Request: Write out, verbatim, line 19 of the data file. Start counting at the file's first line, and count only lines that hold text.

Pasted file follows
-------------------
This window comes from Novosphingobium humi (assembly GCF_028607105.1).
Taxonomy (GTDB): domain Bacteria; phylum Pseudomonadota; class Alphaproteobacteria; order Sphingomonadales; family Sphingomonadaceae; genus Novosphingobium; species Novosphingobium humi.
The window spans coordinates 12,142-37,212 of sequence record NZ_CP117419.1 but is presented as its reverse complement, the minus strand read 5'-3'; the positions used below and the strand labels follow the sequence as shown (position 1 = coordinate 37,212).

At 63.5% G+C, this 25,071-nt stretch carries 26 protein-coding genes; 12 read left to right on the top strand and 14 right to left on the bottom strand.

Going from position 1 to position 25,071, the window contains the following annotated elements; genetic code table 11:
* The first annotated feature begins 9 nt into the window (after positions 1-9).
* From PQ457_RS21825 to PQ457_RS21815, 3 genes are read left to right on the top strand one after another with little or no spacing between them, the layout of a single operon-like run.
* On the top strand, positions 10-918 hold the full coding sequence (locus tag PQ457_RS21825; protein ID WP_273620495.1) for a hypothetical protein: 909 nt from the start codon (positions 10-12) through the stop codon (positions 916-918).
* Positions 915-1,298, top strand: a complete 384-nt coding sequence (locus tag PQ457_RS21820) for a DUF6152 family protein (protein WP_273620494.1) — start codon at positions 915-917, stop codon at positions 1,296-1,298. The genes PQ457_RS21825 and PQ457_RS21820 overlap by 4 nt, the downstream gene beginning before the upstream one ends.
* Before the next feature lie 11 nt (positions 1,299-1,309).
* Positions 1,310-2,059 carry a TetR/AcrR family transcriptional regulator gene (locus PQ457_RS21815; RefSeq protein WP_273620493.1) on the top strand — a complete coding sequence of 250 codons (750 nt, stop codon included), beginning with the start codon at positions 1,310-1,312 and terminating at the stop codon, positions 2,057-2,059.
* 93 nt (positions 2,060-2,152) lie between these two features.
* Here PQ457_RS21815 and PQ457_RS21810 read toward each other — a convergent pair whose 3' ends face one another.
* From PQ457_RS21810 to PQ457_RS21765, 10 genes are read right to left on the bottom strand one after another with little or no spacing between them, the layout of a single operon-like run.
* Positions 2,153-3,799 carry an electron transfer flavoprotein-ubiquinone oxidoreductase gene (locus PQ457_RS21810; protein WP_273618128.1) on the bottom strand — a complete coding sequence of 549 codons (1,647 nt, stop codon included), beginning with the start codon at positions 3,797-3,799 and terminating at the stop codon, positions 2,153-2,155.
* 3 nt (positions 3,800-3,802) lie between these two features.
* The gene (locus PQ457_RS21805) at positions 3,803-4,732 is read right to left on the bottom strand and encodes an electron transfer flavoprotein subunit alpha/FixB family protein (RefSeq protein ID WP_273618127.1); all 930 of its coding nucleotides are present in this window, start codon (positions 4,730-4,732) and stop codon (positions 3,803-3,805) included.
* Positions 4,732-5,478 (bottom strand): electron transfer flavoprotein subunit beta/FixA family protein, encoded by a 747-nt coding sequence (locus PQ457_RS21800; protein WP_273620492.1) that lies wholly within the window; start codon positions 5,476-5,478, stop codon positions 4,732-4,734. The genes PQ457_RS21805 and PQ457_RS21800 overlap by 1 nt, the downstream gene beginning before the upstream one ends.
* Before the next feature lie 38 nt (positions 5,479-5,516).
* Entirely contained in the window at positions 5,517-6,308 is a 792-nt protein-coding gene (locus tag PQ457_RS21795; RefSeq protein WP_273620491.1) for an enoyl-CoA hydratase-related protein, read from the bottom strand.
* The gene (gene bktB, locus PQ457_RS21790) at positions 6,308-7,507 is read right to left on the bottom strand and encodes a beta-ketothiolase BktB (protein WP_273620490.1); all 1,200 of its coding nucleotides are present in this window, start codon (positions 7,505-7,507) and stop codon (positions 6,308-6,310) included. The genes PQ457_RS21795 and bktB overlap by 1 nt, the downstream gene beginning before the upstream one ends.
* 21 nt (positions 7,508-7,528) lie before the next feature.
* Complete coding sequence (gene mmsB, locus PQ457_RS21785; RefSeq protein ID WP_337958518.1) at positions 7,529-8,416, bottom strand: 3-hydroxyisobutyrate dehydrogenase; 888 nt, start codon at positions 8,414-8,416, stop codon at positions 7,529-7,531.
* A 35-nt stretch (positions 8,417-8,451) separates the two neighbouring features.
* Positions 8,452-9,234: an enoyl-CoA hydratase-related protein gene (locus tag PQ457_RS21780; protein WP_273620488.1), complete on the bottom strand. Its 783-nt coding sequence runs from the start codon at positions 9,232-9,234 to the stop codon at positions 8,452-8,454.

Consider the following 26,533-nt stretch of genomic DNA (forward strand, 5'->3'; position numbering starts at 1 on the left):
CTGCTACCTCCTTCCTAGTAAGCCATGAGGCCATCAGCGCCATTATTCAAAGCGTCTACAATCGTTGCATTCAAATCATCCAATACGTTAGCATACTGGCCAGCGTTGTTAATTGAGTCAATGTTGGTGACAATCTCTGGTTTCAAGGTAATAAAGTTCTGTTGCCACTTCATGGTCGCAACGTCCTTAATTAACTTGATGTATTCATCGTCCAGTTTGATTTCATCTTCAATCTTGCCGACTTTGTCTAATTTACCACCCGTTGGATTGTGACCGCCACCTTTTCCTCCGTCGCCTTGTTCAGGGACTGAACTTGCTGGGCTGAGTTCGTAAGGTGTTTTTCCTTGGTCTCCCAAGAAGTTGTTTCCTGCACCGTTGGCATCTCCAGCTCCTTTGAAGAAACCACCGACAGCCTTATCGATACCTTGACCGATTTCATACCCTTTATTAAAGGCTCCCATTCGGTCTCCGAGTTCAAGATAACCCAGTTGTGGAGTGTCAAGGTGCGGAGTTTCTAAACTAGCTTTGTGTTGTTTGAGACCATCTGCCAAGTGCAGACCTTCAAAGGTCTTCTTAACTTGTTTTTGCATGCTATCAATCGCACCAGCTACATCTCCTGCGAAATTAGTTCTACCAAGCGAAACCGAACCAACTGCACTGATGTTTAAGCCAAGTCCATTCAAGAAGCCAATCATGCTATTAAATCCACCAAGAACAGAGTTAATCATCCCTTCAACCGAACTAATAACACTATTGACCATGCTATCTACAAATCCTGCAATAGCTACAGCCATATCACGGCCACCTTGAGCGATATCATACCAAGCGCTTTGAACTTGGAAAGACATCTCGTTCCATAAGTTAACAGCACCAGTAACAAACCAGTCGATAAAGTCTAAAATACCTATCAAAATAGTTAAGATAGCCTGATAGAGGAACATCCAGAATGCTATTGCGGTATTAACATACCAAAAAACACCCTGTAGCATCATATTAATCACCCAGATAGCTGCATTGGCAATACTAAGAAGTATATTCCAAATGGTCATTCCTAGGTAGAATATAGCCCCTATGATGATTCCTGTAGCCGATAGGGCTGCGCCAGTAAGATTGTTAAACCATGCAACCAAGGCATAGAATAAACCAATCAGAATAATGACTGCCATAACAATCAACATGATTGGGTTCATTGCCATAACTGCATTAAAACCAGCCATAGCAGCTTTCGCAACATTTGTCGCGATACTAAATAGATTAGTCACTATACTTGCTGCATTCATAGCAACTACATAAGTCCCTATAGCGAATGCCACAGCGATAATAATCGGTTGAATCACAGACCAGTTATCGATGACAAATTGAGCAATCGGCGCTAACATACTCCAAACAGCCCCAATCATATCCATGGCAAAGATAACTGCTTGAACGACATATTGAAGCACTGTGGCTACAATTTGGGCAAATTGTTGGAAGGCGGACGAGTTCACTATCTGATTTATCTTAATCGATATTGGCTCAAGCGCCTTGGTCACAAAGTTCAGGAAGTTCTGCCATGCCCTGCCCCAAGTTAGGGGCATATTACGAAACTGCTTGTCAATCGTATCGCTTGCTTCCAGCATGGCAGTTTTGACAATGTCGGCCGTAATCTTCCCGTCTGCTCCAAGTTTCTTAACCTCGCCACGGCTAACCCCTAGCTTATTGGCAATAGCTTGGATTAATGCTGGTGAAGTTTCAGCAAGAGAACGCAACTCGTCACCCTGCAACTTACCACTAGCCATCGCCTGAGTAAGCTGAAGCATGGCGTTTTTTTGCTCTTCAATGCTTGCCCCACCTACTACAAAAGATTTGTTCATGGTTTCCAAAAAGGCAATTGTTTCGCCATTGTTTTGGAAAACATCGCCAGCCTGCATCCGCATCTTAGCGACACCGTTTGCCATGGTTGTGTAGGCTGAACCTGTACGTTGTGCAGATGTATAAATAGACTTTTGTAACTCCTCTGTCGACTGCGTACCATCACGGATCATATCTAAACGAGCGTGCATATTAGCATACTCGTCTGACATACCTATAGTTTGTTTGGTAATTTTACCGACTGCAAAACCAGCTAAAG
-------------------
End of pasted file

* Before the next feature lie 38 nt (positions 5,479-5,516).